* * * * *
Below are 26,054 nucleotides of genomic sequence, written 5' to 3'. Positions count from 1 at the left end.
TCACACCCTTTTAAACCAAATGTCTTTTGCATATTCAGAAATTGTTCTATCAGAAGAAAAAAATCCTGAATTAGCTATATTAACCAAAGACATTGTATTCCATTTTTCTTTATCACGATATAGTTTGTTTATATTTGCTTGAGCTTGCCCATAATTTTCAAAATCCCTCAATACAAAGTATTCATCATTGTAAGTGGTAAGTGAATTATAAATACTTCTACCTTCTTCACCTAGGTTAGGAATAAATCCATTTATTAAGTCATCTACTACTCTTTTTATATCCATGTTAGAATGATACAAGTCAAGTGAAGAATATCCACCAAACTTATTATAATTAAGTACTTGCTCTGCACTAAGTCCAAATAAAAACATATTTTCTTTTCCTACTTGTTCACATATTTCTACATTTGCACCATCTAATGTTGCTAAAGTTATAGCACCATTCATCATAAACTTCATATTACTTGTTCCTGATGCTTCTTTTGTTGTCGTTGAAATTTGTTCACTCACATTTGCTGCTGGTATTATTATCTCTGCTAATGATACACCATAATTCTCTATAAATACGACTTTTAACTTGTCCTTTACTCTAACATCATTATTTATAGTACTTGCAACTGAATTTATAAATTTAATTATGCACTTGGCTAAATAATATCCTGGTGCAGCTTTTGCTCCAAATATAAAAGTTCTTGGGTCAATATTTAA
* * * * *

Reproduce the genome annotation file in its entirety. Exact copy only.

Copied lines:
Below are 26,054 nucleotides of genomic sequence, written 5' to 3'. Positions count from 1 at the left end.
TCACACCCTTTTAAACCAAATGTCTTTTGCATATTCAGAAATTGTTCTATCAGAAGAAAAAAATCCTGAATTAGCTATATTAACCAAAGACATTGTATTCCATTTTTCTTTATCACGATATAGTTTGTTTATATTTGCTTGAGCTTGCCCATAATTTTCAAAATCCCTCAATACAAAGTATTCATCATTGTAAGTGGTAAGTGAATTATAAATACTTCTACCTTCTTCACCTAGGTTAGGAATAAATCCATTTATTAAGTCATCTACTACTCTTTTTATATCCATGTTAGAATGATACAAGTCAAGTGAAGAATATCCACCAAACTTATTATAATTAAGTACTTGCTCTGCACTAAGTCCAAATAAAAACATATTTTCTTTTCCTACTTGTTCACATATTTCTACATTTGCACCATCTAATGTTGCTAAAGTTATAGCACCATTCATCATAAACTTCATATTACTTGTTCCTGATGCTTCTTTTGTTGTCGTTGAAATTTGTTCACTCACATTTGCTGCTGGTATTATTATCTCTGCTAATGATACACCATAATTCTCTATAAATACGACTTTTAACTTGTCCTTTACTCTAACATCATTATTTATAGTACTTGCAACTGAATTTATAAATTTAATTATGCACTTGGCTAAATAATATCCTGGTGCAGCTTTTGCTCCAAATATAAAAGTTCTTGGGTCAATATTTAA